Posts Tagged ‘bela lugosi’

A Brief Film History Timeline – The 1930’s

Thursday, July 14th, 2011

Part 2 – The 1930’s 

This is the second of a four-part film history timeline highlighting some selective moments from the 1920’s through the 1950’s.

The 1930’s film decade presented us with the expansion of “talking pictures,” the development of film genre’s, the growth of the major film studios, and the beginning of what is known as “The Golden Age of Hollywood.

Color film production became the rage, new stars were created, and some of the old stars faded from the industry.

1930 – The Immortal Garbo Talks – Greta Garbo, having been one of the major silent screen stars, successfully made the transition to “talking pictures.”

MGM marketed the popular actress in her first speaking role with the catchphrase “Garbo Talks.” The film was Anna Christie and Garbo received an Academy Award nomination for her role and became the Queen of MGM.

1931 – “M” Thrills Audiences – Director Fritz Lang’s first sound film “M,” a suspense thriller starring Peter Lorre, sent chills down the spines of movie goers.

Reportedly based on the case of a real-life serial killer, “M” would go on to become a classic and the film Lang considered to be his finest work.

Bela Lugosi Immortalizes “Dracula” – Famed horror director Tod Browning brings Bram Stoker’s Dracula to life on the screen. The death of actor Lon Chaney along with the financial troubles faced by Universal Studio opened the door for Bela Lugosi to assume the title role.

Lugosi had experience with the role on Broadway and would work cheap. The resulting production is a timeless horror classic and the role in which Bela Lugosi would always be identified.

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Horror Films In The 1930’s

Tuesday, March 22nd, 2011

Horror films of the 1930’s took the foundation of terror created during the twenties and evolved quite effortlessly. Many 1920’s horror films were a combination of mystery and comedy, where scary events were often filmed as much to amuse as to frighten.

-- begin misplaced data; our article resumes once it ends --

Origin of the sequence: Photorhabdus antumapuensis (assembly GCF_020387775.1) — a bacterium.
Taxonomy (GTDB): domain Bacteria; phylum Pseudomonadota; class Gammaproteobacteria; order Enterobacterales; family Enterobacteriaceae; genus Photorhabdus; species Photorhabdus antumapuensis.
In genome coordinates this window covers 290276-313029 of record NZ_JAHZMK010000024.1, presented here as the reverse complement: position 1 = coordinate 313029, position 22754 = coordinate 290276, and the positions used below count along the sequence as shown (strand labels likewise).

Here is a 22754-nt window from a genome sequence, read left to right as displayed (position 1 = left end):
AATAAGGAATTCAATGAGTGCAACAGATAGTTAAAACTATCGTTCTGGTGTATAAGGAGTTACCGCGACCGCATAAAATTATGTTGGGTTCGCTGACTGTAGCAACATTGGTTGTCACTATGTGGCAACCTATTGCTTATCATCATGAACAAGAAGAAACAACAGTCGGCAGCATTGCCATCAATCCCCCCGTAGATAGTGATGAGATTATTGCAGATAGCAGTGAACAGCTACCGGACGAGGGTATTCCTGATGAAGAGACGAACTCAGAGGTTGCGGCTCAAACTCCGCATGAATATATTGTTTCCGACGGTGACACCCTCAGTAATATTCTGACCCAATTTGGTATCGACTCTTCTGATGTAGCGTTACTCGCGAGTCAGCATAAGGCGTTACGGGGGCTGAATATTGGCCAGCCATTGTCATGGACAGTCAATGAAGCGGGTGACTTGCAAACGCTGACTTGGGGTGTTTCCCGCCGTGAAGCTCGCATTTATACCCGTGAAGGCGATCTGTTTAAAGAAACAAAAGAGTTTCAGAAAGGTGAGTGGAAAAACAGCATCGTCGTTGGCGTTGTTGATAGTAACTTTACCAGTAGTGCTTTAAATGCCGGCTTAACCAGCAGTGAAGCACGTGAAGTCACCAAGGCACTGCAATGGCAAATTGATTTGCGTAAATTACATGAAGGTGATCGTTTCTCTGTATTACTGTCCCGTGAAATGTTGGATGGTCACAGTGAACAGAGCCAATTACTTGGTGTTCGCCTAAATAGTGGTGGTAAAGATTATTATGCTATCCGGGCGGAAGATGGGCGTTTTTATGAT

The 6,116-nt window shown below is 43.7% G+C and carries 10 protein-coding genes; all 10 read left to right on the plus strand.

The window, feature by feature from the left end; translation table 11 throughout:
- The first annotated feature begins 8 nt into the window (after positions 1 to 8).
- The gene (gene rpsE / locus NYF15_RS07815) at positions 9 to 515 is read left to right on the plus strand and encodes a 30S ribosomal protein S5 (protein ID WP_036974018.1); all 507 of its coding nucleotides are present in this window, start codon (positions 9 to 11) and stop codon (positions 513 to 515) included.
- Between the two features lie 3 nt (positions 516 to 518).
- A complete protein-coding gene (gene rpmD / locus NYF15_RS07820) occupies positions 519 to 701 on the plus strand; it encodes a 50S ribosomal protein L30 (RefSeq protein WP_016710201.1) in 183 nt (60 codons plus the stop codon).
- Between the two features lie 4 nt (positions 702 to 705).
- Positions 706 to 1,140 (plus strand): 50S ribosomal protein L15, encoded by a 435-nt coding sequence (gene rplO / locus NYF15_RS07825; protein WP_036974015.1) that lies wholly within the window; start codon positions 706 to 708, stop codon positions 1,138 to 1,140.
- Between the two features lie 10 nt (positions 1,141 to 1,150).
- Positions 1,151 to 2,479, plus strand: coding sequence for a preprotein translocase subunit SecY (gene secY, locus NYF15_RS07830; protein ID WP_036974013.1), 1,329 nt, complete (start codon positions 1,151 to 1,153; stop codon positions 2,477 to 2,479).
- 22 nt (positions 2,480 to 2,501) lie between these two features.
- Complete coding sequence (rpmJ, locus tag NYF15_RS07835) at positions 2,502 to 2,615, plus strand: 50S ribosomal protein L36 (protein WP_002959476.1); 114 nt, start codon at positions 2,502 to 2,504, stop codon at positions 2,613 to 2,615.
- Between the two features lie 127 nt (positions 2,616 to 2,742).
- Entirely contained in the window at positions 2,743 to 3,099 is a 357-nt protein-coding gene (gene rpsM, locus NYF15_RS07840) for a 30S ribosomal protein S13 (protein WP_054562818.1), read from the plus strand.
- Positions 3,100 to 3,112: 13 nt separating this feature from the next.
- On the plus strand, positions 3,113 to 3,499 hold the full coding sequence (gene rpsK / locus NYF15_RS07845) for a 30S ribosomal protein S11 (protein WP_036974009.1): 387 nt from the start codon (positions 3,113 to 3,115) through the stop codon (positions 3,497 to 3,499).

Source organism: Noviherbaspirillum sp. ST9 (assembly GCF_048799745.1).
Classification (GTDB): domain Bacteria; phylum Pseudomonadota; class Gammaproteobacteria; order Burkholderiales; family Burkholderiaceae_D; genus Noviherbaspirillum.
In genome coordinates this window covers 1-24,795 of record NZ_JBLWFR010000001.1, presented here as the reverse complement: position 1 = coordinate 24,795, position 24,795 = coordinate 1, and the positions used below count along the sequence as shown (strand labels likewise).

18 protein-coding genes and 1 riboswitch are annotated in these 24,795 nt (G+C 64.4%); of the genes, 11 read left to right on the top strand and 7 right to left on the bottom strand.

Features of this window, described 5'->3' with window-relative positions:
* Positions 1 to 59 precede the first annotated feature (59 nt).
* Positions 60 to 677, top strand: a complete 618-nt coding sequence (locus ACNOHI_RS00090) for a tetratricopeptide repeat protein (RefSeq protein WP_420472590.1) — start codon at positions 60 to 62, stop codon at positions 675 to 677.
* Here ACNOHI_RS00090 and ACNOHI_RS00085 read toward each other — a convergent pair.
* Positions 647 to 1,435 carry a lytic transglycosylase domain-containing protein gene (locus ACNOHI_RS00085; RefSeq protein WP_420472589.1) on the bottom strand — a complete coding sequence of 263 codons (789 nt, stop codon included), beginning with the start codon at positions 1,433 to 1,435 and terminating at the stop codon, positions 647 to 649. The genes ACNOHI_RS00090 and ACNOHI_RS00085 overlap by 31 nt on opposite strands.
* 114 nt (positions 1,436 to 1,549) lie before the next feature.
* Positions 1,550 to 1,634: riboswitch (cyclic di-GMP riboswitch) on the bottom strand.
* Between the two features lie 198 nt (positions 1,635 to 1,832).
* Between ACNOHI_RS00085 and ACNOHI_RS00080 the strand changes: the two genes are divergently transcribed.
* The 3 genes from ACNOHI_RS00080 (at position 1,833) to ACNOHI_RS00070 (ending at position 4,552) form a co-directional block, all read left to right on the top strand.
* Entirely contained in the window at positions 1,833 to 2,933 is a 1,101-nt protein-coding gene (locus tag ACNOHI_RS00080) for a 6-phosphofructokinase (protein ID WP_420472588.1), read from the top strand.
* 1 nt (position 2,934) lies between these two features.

The plots concerned themselves with perceived horror – ghostly visions, unexplained noises, and mysterious strangers lurking about. By the films end it would all be neatly explained as the workings of some evil-doer who was intent on concealing their activities.

However, there was one notable and historic exception to this innocent form of terror and his name was Lon Chaney. Evil was no longer a brief supernatural element easily explained away, and more often than not came in human form.

When it came to accomplishing this villainous task, no one was, or will ever be, better than Lon Chaney. Dubbed “The Man of a Thousand Faces,” Chaney was a man whose make-up artistry allowed him to create shocking and mutilated characters with only one goal in mind…to frighten the public out of its wits.

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Universal Studios Monsters Collection

Tuesday, October 19th, 2010

Universal Studios Classic Monster Collection includes eight distinctive and iconic horror films produced by Universal Studios during the 1930’s through the 1950’s. Universal has provided a treasure chest of horror films for their fans since the 1920’s. However, those films included in this collection have proven to be some of their most popular.  

Universal’s horror film production began with the making of 1923’s The Hunchback of Notre Dame starring Lon Chaney. This silent era classic paved the way for a successful series of monster films that created an unforgettable impression on generations of fans.

A Video Tribute to the Universal Studios Classic Monster Collection